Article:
Water gone thick green


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I am quite new to pond keeping and over here in Cyprus theres no real outlets for professional supplies etc so its hard to source equipment.

We have a shaped pond outside with normal liner ringed by stones. It is serviced (last year and this) by 3 pumps each with a home mead filter going onto a larger bio type filter then by gravity back into the pond.

Previously the water has been absolutely crystal clear and the fish and lilies loved it.

However this year we inherited some more fish from another property where the water was black like soup and you couldn't see 2 inches under the surface.

Since introducing the fish my water has gone thick green, I am changing/cleaning the filters every second day because they get so clogged up with gunge.

I have used 2 loads of Algizin in the water (all my pet shop had) and theres no improvement, if anything even worse.

I live at 500meters altitude, winter it is outside only 4 degrees and summer can hit 50 centigrade, the water has never frozen.

What should me next move be to try to clear the water please. I am enclosing a couple of pictures.

Thanks in advance.
 

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Excess nutrients have exceeded your pond's filtration capacity.
The Algizin is for string algae which is not what you have.
Can you give us more details/pictures of your filters, water pump volume output and plants?
What is your pond's total water volume?
Have you been performing any water tests?
 
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Thanks MitchM, the pond is about 4000 litres, its a little dark here now so will send the pumps and filters tomorrow.

I will do a whole load of driving tomorrow to see who stocks a water testing kit. Is there a brand you suggest.
 
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API is the standard liquid test that is available most places.
In addition to the master test kit, also pick up the KH/GH test kit, also made by API.
http://www.apifishcare.co.uk/product.php?sectionid=2&catid=7&subcatid=0&id=138#.Wtyr_y8ZNhE
http://www.apifishcare.co.uk/product.php?sectionid=1&catid=4&subcatid=0&id=79#.Wtysly8ZNhE

The basic idea is that you need to have your water moving enough so that detritus doesn't settle and decompose in excess quantities.
The suspended detritus needs to be removed by mechanical filtration and/or broken down by bacteria in which case you have sufficient plant populations so that the nutrients are consumed by plant leaves or roots before nuisance algae takes over.
Most people have a combination of mechanical and plant filtration aided by sufficient water circulation/aeration.
 
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You've come to the right place for help! And @MitchM will give you great advice. Your pond is trying to seek a balance, so the algae is in abundance because there's an abundance of nutrients for it to feed on. Don't stress too much about the green water - it in and of itself is just a symptom, and your fish don't mind it. You need to work to correct the problem that is causing the excess nutrients in the water and things will improve.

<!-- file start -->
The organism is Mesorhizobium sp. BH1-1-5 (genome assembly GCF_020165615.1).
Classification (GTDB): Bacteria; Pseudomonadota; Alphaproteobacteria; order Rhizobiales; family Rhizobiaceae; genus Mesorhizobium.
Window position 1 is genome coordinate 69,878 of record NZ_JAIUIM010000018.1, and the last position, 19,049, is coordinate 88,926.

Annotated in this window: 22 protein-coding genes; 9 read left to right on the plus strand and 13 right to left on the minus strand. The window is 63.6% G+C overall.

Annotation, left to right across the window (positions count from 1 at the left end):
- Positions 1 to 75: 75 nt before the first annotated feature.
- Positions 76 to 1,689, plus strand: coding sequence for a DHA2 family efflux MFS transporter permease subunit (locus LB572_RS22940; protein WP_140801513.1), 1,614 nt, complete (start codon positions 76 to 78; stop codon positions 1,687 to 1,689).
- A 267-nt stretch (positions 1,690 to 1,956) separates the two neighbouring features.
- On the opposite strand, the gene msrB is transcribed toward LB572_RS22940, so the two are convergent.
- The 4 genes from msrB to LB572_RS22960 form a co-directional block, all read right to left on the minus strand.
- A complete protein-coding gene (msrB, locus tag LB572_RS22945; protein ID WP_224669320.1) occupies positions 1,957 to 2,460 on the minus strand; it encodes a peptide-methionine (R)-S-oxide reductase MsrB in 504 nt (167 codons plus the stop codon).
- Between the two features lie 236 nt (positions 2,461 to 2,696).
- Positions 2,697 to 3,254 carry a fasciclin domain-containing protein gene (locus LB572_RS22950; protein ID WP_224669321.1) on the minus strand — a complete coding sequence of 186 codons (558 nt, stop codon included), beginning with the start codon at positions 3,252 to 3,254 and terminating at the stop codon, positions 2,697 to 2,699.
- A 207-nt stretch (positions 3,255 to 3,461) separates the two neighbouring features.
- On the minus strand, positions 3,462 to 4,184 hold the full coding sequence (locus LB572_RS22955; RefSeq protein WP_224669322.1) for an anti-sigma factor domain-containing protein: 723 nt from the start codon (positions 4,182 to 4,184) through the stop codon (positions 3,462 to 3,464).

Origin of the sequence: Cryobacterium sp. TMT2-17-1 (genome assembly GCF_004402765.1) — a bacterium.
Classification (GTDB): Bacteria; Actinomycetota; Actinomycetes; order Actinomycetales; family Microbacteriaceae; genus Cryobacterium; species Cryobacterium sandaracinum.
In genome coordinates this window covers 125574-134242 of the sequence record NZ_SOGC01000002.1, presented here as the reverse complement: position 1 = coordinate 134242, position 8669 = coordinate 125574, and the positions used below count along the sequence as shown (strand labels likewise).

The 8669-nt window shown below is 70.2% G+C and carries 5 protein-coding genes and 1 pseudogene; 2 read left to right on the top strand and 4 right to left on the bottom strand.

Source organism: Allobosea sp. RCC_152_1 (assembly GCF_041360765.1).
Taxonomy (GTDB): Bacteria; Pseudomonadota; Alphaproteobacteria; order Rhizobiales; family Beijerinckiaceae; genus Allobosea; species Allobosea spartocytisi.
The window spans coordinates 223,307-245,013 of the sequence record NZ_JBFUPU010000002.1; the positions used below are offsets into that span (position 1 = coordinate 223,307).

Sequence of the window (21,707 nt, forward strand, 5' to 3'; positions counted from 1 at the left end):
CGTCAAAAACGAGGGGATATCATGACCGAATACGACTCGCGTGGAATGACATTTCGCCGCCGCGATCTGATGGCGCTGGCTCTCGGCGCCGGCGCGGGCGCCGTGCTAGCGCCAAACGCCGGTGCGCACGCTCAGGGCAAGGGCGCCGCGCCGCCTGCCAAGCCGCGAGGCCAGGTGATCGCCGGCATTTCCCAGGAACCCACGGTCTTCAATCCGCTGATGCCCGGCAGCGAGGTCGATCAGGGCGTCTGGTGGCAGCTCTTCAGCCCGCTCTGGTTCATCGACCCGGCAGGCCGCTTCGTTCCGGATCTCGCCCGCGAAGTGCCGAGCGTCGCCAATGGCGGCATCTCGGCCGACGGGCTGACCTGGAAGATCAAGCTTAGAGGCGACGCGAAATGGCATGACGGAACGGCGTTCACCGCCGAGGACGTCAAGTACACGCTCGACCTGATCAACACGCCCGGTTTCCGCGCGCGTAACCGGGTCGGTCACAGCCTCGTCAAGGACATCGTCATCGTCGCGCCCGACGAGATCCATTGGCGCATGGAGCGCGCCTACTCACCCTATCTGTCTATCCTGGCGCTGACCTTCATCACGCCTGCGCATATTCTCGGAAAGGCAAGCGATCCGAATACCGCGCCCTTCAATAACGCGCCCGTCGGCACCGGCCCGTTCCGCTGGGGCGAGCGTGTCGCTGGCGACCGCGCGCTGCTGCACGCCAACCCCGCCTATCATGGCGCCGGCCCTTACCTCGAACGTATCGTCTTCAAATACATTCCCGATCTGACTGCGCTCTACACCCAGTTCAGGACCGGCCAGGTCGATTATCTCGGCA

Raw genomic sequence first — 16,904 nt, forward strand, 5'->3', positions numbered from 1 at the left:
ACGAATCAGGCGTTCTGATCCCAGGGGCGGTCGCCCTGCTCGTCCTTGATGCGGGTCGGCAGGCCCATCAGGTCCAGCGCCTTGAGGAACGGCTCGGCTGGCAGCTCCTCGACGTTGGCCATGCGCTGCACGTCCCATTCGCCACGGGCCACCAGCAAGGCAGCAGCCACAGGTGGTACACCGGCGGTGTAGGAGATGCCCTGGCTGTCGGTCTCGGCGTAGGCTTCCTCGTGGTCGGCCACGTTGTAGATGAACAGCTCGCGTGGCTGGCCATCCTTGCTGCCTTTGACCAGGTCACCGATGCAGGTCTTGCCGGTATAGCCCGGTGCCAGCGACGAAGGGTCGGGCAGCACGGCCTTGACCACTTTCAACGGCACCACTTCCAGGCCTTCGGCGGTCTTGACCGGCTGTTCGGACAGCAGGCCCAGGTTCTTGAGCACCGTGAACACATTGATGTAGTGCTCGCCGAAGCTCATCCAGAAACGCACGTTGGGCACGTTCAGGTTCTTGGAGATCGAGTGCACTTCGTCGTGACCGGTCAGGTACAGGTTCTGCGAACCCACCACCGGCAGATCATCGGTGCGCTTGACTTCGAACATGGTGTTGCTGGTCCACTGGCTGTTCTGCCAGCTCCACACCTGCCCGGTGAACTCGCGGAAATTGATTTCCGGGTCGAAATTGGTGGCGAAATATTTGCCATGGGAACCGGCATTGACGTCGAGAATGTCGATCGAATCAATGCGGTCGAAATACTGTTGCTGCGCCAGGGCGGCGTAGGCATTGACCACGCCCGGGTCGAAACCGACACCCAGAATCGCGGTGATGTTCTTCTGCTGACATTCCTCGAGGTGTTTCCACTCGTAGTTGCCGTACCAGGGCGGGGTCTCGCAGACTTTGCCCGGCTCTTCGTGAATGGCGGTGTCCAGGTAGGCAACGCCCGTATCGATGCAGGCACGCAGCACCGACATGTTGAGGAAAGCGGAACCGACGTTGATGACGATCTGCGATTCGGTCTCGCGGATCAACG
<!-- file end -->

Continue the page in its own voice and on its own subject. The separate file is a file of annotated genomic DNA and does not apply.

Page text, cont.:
How many fish do you have and what kind and size?
 
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Sorry for the delay getting back to you Its been a crazy period. I can't find anyone here selling the test kits so am ordering one. (usually about a month to get here).

The take is approximately 3000 litres with different depths.

I have 3 Jebao 1500 litres per house pumps and an air pump for nice bubbles.

Two of the pumps are piped from the tank (obviously) into separate filter buckets which then drain into the pond by gravity. The third is simply to try to move water around and create oxygen.

All the pumps (in pond) were also inside plastic boxes with sponge filters (home made) to try to collect the gunge and debris before going to the main filters.
Yesterday I removed the pumps from the boxes and run them straight to the main filters to try to speed up the flow if possible and let the filter catch the muck.

This morning all the small pump filters were clogged up so I have cleaned these again to increase the flow and will persevere for this a week to se if it clears the water, then reinstate the pump filter boxes.

We previously had about a dozen goldfish and a 12 inch koi, and it was crystal clear, but inherited 6 lion heads, more goldfish and 2 kois 24 inches long, thats when the issue started, so maybe they're making too much poo poo of it is allowed to settle.

Hopefully agitating the water and faster flow will clear it although its going to be a twice daily job of cleaning the pumps.
 
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Also (sorry forgot), we water the garden almost daily here, would it be feasible to run the fresh water hose into the pond and use one of the pumps to use the nutrient rich water for the garden?
 
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I recently just changed my liner from a 2" hole damage. Since then I water became greener each day. Nothing that I haven't seen before. In the past I bought UV light and it cleared up the green water. This lead me to check my UV light to see if it's still operational - I learned my UV light was dead which is why it caused so much green algae to grow.